Botevul History, Family Crest & Coats of Arms

The name Botevul reached English shores for the first time with the ancestors of the Botevul family as they migrated following the Norman Conquest of 1066. The Botevul family lived in Shropshire. The name, however, is a strange contraction of the phrase of the Inn, resulting from the fact that an early member of the family was the proprietor of such an establishment. "The name is derived from the mansion or inn at Stretton, in the county of Salop, (Shropshire) to which the freehold lands of the family, with various detached copyholds, were attached. " [1]

Early Origins of the Botevul family

The surname Botevul was first found in Shropshire where they were Lords of the Manor of Church Stretton. Traditionally, the name was originally Botfield or Botville, and Geoffrey and Oliver Bouteville came into England from a distinguished family in Pictou in France about 1180. [1] [2] Fancifully, the name Thynne was supposedly derived from John Boteville who was a counselor at Lincoln's Inn and became known as "John of th'Inn." [2] More likely, the Botvilles intermarried with the Thynne of Norton, in Northampton who held a family seat there from ancient times. Nevertheless, the two names became interchangeable, bearing the same history.

Important Dates for the Botevul family

This web page shows only a small excerpt of our Botevul research. Another 94 words (7 lines of text) covering the years 1547, 1546, 1578, 1639, 1601, 1629, 1605, 1670, 1640, 1670, 1610, 1669, 1660, 1640, 1714, 1544 and 1608 are included under the topic Early Botevul History in all our PDF Extended History products and printed products wherever possible.

Botevul Spelling Variations

Before the advent of the printing press and the first dictionaries, the English language was not standardized. Sound was what guided spelling in the Middle Ages, so one person's name was often recorded under several variations during a single lifetime. Spelling variations were common, even among the names of the most literate people. Known variations of the Botevul family name include Botfield, Botville, Boteville, Botfeld, Botevile, Thynne, Tyne, Tine, Tynes, O'Tyne, Thinn, O'Thinn, Thin, Then, Them and many more.

Early Notables of the Botevul family (pre 1700)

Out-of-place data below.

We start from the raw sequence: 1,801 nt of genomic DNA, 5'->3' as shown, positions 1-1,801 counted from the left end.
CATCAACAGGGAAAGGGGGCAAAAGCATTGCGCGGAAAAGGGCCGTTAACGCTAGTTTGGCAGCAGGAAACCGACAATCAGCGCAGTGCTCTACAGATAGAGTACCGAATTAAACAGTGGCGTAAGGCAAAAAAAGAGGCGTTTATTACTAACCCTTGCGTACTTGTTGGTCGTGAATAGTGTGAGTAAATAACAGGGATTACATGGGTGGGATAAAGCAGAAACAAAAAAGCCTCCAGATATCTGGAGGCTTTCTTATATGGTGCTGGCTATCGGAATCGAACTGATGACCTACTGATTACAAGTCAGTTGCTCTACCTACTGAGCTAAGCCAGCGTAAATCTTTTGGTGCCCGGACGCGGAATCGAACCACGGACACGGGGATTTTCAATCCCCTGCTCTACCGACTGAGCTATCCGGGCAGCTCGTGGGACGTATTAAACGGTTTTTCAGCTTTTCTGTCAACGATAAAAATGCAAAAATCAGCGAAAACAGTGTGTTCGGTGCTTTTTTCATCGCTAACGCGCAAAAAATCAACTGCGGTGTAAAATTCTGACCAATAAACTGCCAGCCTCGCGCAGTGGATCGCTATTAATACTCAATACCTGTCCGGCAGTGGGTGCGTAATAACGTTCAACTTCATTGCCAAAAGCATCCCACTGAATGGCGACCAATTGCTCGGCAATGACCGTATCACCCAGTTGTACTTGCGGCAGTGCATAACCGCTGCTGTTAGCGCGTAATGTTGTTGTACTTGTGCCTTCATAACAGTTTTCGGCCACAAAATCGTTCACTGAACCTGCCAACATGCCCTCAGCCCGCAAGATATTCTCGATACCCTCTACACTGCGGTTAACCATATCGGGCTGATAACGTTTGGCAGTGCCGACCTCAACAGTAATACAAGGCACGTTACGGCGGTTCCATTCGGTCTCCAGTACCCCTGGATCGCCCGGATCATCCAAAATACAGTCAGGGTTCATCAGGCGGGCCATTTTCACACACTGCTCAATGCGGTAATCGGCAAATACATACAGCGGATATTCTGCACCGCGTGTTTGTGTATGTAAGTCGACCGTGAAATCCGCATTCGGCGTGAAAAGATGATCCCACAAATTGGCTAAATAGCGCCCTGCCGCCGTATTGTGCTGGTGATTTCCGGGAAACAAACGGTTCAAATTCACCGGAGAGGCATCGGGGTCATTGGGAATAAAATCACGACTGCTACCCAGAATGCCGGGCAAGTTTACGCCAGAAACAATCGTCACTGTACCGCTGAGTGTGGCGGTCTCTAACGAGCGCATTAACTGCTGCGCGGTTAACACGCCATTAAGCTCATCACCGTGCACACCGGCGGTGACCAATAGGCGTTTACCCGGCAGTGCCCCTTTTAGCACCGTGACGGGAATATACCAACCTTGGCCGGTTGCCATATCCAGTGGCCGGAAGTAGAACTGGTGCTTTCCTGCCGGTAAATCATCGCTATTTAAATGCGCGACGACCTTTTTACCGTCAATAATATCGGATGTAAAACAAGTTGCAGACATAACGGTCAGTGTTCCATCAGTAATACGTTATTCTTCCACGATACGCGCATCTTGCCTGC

Outstanding amongst the family at this time was William Thynne (d. 1546), editor of Chaucer's works who claimed to have been younger son of John de la Inne. "His family bore the alternative surname of Botfield or Boteville, and he is often called 'Thynne alias Boteville.' " [3] Sir Thomas Thynne (ca. 1578-1639), of Longleat, Wiltshire, was an English landowner and politician who sat in the House of Commons between 1601 and 1629; Sir James...
Another 75 words (5 lines of text) are included under the topic Early Botevul Notables in all our PDF Extended History products and printed products wherever possible.

Migration of the Botevul family to Ireland

Some of the Botevul family moved to Ireland, but this topic is not covered in this excerpt.
Another 59 words (4 lines of text) about their life in Ireland is included in all our PDF Extended History products and printed products wherever possible.

Migration of the Botevul family

To escape the political and religious chaos of this era, thousands of English families began to migrate to the New World in search of land and freedom from religious and political persecution. The passage was expensive and the ships were dark, crowded, and unsafe; however, those who made the voyage safely were encountered opportunities that were not available to them in their homeland. Many of the families that reached the New World at this time went on to make important contributions to the emerging nations of the United States and Canada. Research into various historical records has revealed some of first members of the Botevul family to immigrate North America: John and Anton Them who settled in Ohio in 1890; G. Than who settled in New York in 1849; John Tine, his wife Margaret, and daughter Elizabeth, who settled in Barbados in 1679.

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Citations

  1. ^ Shirley, Evelyn Philip, The Noble and Gentle Men of England; The Arms and Descents. Westminster: John Bower Nichols and Sons, 1866, Print.
  2. ^ Lowe, Mark Anthony, Patronymica Britannica, A Dictionary of Family Names of the United Kingdom. London: John Russel Smith, 1860. Print.
  3. ^ Smith, George (ed), Dictionary of National Biography. London: Smith, Elder & Co., 1885-1900. Print
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